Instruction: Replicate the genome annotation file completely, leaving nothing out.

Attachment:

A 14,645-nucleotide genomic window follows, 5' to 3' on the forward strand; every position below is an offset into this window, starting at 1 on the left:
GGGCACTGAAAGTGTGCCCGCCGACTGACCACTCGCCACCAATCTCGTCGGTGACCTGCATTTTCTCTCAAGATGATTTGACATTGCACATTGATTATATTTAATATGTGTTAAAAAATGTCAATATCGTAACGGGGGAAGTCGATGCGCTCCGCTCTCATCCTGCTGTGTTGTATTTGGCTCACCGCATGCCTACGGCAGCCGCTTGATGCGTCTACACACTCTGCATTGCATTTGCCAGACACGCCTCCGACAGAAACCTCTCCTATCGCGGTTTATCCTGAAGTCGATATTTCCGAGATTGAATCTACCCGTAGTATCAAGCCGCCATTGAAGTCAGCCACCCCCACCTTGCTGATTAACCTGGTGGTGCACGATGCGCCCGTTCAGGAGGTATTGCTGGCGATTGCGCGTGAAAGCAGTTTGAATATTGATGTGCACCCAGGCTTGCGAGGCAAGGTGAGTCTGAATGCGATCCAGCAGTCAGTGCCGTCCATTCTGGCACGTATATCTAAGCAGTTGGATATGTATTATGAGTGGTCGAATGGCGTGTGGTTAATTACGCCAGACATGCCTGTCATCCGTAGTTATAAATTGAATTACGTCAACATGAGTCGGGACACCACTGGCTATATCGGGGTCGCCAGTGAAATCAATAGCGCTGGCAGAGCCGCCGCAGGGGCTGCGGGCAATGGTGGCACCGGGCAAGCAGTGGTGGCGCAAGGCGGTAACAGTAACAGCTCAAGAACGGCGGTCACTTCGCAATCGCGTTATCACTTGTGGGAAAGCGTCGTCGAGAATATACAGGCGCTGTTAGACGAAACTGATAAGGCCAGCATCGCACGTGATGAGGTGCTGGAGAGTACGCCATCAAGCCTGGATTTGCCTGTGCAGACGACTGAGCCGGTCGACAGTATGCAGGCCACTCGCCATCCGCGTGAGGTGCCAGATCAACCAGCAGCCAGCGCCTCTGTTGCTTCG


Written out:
A 14,645-nucleotide genomic window follows, 5' to 3' on the forward strand; every position below is an offset into this window, starting at 1 on the left:
GGGCACTGAAAGTGTGCCCGCCGACTGACCACTCGCCACCAATCTCGTCGGTGACCTGCATTTTCTCTCAAGATGATTTGACATTGCACATTGATTATATTTAATATGTGTTAAAAAATGTCAATATCGTAACGGGGGAAGTCGATGCGCTCCGCTCTCATCCTGCTGTGTTGTATTTGGCTCACCGCATGCCTACGGCAGCCGCTTGATGCGTCTACACACTCTGCATTGCATTTGCCAGACACGCCTCCGACAGAAACCTCTCCTATCGCGGTTTATCCTGAAGTCGATATTTCCGAGATTGAATCTACCCGTAGTATCAAGCCGCCATTGAAGTCAGCCACCCCCACCTTGCTGATTAACCTGGTGGTGCACGATGCGCCCGTTCAGGAGGTATTGCTGGCGATTGCGCGTGAAAGCAGTTTGAATATTGATGTGCACCCAGGCTTGCGAGGCAAGGTGAGTCTGAATGCGATCCAGCAGTCAGTGCCGTCCATTCTGGCACGTATATCTAAGCAGTTGGATATGTATTATGAGTGGTCGAATGGCGTGTGGTTAATTACGCCAGACATGCCTGTCATCCGTAGTTATAAATTGAATTACGTCAACATGAGTCGGGACACCACTGGCTATATCGGGGTCGCCAGTGAAATCAATAGCGCTGGCAGAGCCGCCGCAGGGGCTGCGGGCAATGGTGGCACCGGGCAAGCAGTGGTGGCGCAAGGCGGTAACAGTAACAGCTCAAGAACGGCGGTCACTTCGCAATCGCGTTATCACTTGTGGGAAAGCGTCGTCGAGAATATACAGGCGCTGTTAGACGAAACTGATAAGGCCAGCATCGCACGTGATGAGGTGCTGGAGAGTACGCCATCAAGCCTGGATTTGCCTGTGCAGACGACTGAGCCGGTCGACAGTATGCAGGCCACTCGCCATCCGCGTGAGGTGCCAGATCAACCAGCAGCCAGCGCCTCTGTTGCTTCG